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Product Code: JLA_8_3_161


Authors:
R. J. Hull
M. L. Lander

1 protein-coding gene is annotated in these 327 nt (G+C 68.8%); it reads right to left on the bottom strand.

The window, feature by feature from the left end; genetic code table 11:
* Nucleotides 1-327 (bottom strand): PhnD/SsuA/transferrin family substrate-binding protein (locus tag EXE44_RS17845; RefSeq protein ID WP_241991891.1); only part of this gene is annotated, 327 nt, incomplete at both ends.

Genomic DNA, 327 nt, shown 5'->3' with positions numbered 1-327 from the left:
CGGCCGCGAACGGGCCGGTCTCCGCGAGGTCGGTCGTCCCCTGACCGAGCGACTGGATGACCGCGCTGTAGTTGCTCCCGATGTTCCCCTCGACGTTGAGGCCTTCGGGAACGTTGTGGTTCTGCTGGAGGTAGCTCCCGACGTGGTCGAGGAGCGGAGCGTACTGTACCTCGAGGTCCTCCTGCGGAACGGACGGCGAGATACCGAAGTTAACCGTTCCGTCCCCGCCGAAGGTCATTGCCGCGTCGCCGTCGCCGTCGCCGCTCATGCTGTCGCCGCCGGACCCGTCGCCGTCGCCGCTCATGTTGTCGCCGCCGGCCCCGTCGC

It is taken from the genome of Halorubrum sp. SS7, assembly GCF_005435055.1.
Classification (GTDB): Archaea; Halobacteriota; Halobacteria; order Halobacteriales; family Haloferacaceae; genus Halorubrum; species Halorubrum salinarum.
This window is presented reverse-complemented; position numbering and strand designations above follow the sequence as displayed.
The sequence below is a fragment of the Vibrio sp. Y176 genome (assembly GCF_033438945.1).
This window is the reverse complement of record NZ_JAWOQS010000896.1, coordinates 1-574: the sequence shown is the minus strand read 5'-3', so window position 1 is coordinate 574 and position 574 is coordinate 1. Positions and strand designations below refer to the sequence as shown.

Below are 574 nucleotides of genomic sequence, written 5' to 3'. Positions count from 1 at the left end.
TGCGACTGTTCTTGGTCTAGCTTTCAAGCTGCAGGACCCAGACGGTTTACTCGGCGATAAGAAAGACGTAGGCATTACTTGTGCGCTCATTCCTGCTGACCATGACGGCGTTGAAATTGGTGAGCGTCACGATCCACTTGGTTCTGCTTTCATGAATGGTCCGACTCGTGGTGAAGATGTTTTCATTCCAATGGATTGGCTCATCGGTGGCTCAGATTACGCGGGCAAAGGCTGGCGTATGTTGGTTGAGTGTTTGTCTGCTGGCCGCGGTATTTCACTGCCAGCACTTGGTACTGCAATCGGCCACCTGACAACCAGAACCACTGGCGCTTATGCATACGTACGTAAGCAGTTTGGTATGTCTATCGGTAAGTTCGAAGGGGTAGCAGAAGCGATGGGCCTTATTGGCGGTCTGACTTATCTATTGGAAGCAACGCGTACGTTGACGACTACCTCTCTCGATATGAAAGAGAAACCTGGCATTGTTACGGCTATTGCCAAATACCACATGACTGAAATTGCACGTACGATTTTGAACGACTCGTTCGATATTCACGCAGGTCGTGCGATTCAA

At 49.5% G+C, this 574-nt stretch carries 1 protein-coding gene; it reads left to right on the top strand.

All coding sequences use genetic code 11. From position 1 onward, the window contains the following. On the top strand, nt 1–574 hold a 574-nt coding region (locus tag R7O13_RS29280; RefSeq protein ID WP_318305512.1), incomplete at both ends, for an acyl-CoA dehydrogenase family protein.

Since 1976, the Laser Hardened Materials Evaluation Laboratory (LHMEL) has been characterizing material responses to laser energy in support of national defense programs and the aerospace industry. Now that capability is available to commercial industry as well. LHMEL's power levels, beam uniformity, and diagnostics capabilities make it an ideal facility for proof‐of‐concept testing or process development. Located at Wright‐Patterson Air Force Base, Ohio, LHMEL is managed by the Wright Laboratory Materials Directorate and operated by Lawrence Associates, Incorporated. The facility's advanced hardware is centered around two laser systems: the LHMEL I laser, producing 15 kW of continuous‐wave (CW) power on target; and LHMEL II, producing 150 kW of CW power on target. Both lasers operate at 10.6 μm and can deliver stable, full‐power irradiations for durations up to 80 s. Both LHMEL devices use a multimode resonator configuration producing a flat‐top spatial intensity distribution. This beam profile delivers a uniform amount of energy over the entire beam diameter and ensures a controlled and repeatable laser exposure on target. The singular capabilities of the LHMEL facility provide unique opportunities for commercial materials processing. Uses of LHMEL might include demonstration of the feasibility of a new materials processing technique before investing capital in its development; simulating the high service life temperatures experienced by parts within an automobile or jet engine; performing a limited production run to laser cut thick steel plates for a special custom order; or using LHMEL's high power to perform deep‐penetration welds of steel, aluminum, or titanium. LHMEL has already performed extensive work in the area of thermal load simulation and has begun initial testing efforts in other areas of materials processing. LHMEL's capabilities are perhaps most beneficial in the surface treatment of materials. Applications requiring uniform irradiation of large surface areas to produce the ideal heat treatment with limited or single passes could be satisfied by LHMEL. Initial heat treatment tests have been performed at LHMEL. Other techniques to increase wear resistance, extend service life, or even inhibit surface corrosion might be developed using LHMEL. Tests are performed on a cost‐reimbursement basis or, if appropriate, a Cooperative Research and Development Agreement (CRDA) can be negotiated.

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